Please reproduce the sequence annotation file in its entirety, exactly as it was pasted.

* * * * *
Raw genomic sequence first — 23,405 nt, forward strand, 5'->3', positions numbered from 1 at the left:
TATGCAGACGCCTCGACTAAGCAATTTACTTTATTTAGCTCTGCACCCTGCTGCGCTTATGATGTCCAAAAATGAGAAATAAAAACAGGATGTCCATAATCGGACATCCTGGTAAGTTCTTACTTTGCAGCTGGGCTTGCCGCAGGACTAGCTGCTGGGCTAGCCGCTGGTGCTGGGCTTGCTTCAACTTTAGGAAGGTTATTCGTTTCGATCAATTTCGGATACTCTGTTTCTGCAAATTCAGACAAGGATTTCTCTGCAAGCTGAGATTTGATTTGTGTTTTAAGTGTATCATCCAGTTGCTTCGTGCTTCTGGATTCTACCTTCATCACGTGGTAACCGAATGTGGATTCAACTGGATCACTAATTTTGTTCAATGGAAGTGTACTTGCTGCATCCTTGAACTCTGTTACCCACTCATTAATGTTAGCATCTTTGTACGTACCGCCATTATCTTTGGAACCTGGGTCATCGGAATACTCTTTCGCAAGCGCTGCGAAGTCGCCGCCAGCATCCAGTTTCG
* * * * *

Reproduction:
Raw genomic sequence first — 23,405 nt, forward strand, 5'->3', positions numbered from 1 at the left:
TATGCAGACGCCTCGACTAAGCAATTTACTTTATTTAGCTCTGCACCCTGCTGCGCTTATGATGTCCAAAAATGAGAAATAAAAACAGGATGTCCATAATCGGACATCCTGGTAAGTTCTTACTTTGCAGCTGGGCTTGCCGCAGGACTAGCTGCTGGGCTAGCCGCTGGTGCTGGGCTTGCTTCAACTTTAGGAAGGTTATTCGTTTCGATCAATTTCGGATACTCTGTTTCTGCAAATTCAGACAAGGATTTCTCTGCAAGCTGAGATTTGATTTGTGTTTTAAGTGTATCATCCAGTTGCTTCGTGCTTCTGGATTCTACCTTCATCACGTGGTAACCGAATGTGGATTCAACTGGATCACTAATTTTGTTCAATGGAAGTGTACTTGCTGCATCCTTGAACTCTGTTACCCACTCATTAATGTTAGCATCTTTGTACGTACCGCCATTATCTTTGGAACCTGGGTCATCGGAATACTCTTTCGCAAGCGCTGCGAAGTCGCCGCCAGCATCCAGTTTCG